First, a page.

Implement bitmap functionality around primitive Rust unsigned integers. I ended up making this after wanting a simple data structure to use for bit flags. Other options definitely exist, but some looked intimidating and others I didn't find till after I made this, and besides, I just wanted to make a crate I was willing to publish!
These bitmaps are simply for when you want a data structure to hold boolean flags, which can be AND-ed, OR-ed and XOR-ed together, in as compressed a format as possible, while still holding enough functionality to easily view the bitmap for display, or get a particular bit. Working with this crate is a breeze, and if you want a relatively small dependency that's stable, lightning fast, and easy to use, this could be the one for you!
One thing this crate is not is flexible! The largest bitmaps you can make with this are 128 bits long, so if you want something larger, you may wish to visit other crates that implement this. The one that I would recommend, which this crate turned out to become very similar to, is bit-vec.
- There are now wrappings for all basic types of unsigned integers, from
u128, along with a wrapper for
- Both bitwise (and, or, xor, not) and arithmetic (add, subtract, multiply, divide) operations supported between bitmaps, and between bitmaps and their respective integer type.
Displayto show the bitmap in all its 1's and 0's glory. (May end up changing this to the
Debugtrait however, that'll have to be something to think about before releasing 1.0.0).
- Easy conversion between a
Bitmapand the integer type it's associated with using a dedicated method or the dereference operator
- Left and right shifts now implemented
use Bitmap64; // Multiple ways to create a new bitmap let empty = default; let empty = new; let full = from; let full = new; let mask = create_bit_mask; // Creates bitmap with last bits 111100 let mask = create_bit_mask; // Creates bitmap 11..11000011 // Equivalent ways to create a bitmap with last bits 1001 let bitmap = from; let bitmap = from; // Sets the 7th least significant bit when creating a new // bitmap (indexing starts at 0) let mut bitmap = from_set.unwrap; // Use the set() method to work with specific bits bitmap.set.unwrap; bitmap.set.unwrap; // Use get() to know the value of a specific bit println!; // Freely use boolean operators &, |, and ^ let bitmap1 = from; let bitmap2 = from; let and = bitmap1 & bitmap2; let or = bitmap1 | bitmap2; let xor = bitmap1 ^ bitmap2; // The following also works exactly the same let and = bitmap1 & 0b1010; let or = bitmap1 | 0b1010; let xor = bitmap1 ^ 0b1010; // You can also use the not operator ! to get the flipped version of // the bitmap let flipped = !bitmap; // Aritmetic operators are currently used as exactly that, the following // is guarunteed to continue working as it does let add = bitmap1 + 10; let sub = bitmap1 - 4; let mul = bitmap2 * 2; let div = bitmap2 / 2; // The following works exactly as above, but is likely to change in // favour of set operations in the major update to 1.0.0 let add = bitmap1 + from; let sub = bitmap1 - from; let mul = bitmap2 * from; let div = bitmap2 / from; // Left and right shifts work exactly as they do with integers let lsh = bitmap1 << 3; let rsh = bitmap2 >> 1;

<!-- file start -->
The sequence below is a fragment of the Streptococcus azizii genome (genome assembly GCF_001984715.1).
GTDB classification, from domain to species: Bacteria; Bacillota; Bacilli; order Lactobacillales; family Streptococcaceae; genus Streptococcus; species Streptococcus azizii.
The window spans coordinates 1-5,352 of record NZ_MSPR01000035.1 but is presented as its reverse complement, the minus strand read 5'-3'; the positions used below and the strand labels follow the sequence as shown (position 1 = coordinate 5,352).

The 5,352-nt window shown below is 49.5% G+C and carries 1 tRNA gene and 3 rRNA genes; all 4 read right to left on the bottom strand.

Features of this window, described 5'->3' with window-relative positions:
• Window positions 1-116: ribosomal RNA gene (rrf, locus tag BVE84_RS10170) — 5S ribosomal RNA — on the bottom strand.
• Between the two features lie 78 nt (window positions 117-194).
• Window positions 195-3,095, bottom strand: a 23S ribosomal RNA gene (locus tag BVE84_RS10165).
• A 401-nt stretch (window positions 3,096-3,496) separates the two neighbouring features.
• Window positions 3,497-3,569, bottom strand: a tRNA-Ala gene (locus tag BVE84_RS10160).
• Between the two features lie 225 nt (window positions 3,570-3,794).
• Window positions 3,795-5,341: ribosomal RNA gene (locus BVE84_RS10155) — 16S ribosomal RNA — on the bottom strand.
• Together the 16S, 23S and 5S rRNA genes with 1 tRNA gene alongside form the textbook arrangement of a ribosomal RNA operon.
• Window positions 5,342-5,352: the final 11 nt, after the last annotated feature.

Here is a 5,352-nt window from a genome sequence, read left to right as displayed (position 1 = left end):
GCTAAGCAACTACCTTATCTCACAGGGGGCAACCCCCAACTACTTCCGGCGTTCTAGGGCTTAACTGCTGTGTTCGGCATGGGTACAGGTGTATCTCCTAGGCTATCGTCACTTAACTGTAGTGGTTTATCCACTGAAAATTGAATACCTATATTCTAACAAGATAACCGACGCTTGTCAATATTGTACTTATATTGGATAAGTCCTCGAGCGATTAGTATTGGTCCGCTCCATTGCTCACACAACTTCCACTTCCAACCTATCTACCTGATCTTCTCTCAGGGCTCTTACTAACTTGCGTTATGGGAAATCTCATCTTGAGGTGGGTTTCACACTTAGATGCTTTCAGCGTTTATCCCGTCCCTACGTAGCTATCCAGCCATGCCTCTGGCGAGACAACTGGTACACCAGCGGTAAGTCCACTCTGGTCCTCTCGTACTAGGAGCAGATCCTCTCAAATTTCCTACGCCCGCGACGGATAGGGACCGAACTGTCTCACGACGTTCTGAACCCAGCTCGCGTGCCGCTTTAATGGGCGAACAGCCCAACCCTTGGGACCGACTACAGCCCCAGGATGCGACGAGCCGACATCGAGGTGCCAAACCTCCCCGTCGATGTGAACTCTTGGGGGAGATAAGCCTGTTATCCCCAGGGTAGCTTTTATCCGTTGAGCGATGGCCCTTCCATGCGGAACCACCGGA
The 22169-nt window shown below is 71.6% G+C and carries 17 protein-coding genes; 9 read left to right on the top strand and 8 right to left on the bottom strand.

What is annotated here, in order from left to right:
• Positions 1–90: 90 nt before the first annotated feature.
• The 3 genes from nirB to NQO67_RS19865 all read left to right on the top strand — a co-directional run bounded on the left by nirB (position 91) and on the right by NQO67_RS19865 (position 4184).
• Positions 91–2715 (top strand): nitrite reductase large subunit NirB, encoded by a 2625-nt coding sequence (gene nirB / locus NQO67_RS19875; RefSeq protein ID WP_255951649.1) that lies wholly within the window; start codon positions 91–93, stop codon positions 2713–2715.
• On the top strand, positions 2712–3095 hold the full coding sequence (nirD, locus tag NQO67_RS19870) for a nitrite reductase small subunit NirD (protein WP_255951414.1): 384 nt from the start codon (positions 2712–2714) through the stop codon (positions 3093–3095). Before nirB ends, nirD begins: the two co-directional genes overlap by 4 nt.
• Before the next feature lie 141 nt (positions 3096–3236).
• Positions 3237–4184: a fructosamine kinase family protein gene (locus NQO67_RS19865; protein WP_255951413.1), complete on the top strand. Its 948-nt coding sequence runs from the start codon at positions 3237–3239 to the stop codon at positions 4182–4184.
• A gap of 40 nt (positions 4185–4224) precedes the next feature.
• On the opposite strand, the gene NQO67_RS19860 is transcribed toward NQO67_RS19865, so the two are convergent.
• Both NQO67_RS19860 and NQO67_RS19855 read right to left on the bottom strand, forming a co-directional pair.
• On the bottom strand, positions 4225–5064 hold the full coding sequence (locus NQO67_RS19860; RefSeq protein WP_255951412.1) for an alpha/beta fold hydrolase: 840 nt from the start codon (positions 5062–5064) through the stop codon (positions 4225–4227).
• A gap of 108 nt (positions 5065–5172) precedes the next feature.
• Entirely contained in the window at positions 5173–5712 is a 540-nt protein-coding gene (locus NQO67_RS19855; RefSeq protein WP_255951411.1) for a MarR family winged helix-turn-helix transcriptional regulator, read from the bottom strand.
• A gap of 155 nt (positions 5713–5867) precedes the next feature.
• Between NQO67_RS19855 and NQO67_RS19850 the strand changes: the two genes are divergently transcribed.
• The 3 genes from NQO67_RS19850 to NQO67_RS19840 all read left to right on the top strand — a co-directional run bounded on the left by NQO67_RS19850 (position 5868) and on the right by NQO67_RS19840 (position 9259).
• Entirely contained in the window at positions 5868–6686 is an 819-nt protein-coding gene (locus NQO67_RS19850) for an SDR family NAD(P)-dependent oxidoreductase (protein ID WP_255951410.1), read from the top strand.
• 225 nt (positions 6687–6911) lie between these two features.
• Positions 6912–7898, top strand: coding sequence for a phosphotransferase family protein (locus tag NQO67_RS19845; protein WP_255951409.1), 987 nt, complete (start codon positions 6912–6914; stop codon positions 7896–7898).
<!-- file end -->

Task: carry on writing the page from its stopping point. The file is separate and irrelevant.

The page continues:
To be done
- Documentation is always something to be improved, any documentation changes or minor bug fixes result in a patch update.
- Anytime a new structure is defined and implemented, or a new function defined, a minor update will be published.
- When this has been fully tested and benchmarked, and any other important components I might have missed have been added, I will publish fixed_bitmaps 1.0.0 as a major update, to indicate its readyness for full production.
- The final struct to create will likely be the
BitmapLargestruct, or something similar. This will have a set size, but the user can define what that size is. The aim is to have a struct that cannot grow or shrink, but can be given a large capacity from the beginning. This is similar to bit-vec, just without the dynamic growing property, so I think it should be easier to store on the stack rather than the heap, resulting in better performance.
Contributions are always welcome, whether for better documentation, bugfixing or optimizations in the code itself!
When making changes, only do so in the following files (unless of course you plan to add a new module or something of the sort):
You can then run
cargo run on this project, and it will propogate changes to those files through to all of the other files in their
respective directories, adapting the changes to match the particular primitive each module aims to support.
cargo test to make sure your changes pass the tests currently implemented, or to run new tests that you set up!